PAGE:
Governor Jerry Brown has signed a bill into law that could mean serious changes for many residential and multi-use developers in the Golden State. Senate Bill 7 instructs on how water metering should be handled in developments breaking ground after Jan. 1, 2018, expanding on existing water metering regulations. Under the new bill, some significant expenses may be required beyond original plans for developers.
SB 7's most notable expansion beyond current water conservation regulations is to require that multi-family and multi-use structures must install and monitor individual water meters for each separate unit in a structure. Of course, like most regulations, there are exceptions. Housing units at educational institutions, elderly care facilities, and low income housing will be exempt from the individual metering regulation.
The bill also includes some provisions intended to protect tenants' rights. Most notably, it sets forth requirements for how a landlord may monitor and bill tenants for water usage, and how they must make metering information and billing information available to tenants to promote transparency. The bill further requires that all water purveyors providing service to a multi-use or multi-family development to require water usage measurement per unit as a condition of water service.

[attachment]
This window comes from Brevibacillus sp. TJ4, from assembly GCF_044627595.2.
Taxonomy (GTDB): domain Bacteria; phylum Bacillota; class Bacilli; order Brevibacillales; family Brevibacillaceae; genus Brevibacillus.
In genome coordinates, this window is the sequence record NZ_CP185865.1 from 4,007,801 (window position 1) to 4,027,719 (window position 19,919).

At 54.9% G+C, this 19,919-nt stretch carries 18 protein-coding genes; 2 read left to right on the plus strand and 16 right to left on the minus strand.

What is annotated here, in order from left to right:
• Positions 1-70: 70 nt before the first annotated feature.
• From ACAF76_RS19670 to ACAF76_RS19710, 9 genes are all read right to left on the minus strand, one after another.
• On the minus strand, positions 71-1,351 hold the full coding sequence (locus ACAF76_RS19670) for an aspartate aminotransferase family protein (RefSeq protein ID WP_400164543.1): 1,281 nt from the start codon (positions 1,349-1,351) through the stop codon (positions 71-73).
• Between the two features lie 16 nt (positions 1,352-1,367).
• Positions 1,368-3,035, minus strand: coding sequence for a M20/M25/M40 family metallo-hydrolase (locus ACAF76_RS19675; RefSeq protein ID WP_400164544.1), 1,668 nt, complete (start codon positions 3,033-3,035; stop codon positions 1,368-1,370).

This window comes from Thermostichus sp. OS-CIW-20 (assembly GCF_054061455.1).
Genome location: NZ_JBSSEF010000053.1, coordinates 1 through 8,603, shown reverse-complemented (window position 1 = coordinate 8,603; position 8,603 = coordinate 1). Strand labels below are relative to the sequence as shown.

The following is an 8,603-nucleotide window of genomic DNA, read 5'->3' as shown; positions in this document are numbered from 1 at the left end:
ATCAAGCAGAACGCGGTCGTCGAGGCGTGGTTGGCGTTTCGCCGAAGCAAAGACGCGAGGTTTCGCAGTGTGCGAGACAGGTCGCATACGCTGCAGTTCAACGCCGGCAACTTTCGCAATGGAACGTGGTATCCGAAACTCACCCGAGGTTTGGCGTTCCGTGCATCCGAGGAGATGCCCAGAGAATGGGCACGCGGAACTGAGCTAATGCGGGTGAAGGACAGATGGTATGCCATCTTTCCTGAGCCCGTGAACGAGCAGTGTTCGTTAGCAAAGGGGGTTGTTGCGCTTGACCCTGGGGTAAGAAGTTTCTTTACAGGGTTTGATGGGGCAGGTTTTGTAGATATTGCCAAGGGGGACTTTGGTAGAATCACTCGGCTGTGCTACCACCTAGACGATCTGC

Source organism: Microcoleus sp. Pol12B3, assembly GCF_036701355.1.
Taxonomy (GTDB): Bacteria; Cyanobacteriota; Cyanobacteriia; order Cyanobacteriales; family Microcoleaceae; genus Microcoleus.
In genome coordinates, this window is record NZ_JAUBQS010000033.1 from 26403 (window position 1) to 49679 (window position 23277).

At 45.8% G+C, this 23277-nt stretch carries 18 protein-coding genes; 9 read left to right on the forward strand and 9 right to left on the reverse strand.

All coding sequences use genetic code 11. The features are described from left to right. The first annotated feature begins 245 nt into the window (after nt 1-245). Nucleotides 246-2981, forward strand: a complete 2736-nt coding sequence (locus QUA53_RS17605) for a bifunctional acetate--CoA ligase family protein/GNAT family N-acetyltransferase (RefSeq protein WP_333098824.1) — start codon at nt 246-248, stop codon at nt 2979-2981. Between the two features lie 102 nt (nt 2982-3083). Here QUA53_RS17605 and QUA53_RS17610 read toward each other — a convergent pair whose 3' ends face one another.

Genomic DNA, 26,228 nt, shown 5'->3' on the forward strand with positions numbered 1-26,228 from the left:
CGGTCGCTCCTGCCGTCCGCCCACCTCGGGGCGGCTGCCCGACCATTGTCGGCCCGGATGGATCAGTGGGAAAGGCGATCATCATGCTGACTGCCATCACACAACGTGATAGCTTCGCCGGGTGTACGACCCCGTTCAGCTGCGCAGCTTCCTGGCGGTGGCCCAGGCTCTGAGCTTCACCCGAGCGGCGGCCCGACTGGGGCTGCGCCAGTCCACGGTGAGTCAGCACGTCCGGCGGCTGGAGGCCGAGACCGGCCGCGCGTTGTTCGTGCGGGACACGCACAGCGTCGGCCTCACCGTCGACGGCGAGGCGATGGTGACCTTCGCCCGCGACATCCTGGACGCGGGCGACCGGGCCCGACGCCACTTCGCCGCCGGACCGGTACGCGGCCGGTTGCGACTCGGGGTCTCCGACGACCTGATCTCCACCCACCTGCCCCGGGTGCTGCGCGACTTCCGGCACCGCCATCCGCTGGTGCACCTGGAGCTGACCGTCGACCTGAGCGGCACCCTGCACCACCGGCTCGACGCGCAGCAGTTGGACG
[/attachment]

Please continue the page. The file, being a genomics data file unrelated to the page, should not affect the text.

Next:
Real estate development is complex and lucrative field with constantly changing obstacles to operating an ethical and profitable business. If you are considering entering into real estate development, or if you are already a developer, the guidance of an experienced real estate development attorney can help you ensure that you are abiding with the ever-shifting landscape of government regulation and landlord obligations, while keeping your rights protected.
Source: Mondaq, "New California Legislation Targets Multifamily Residential Buildings For Water Conservation," Paula C. P. de Sousa Mills, Nov. 18, 2016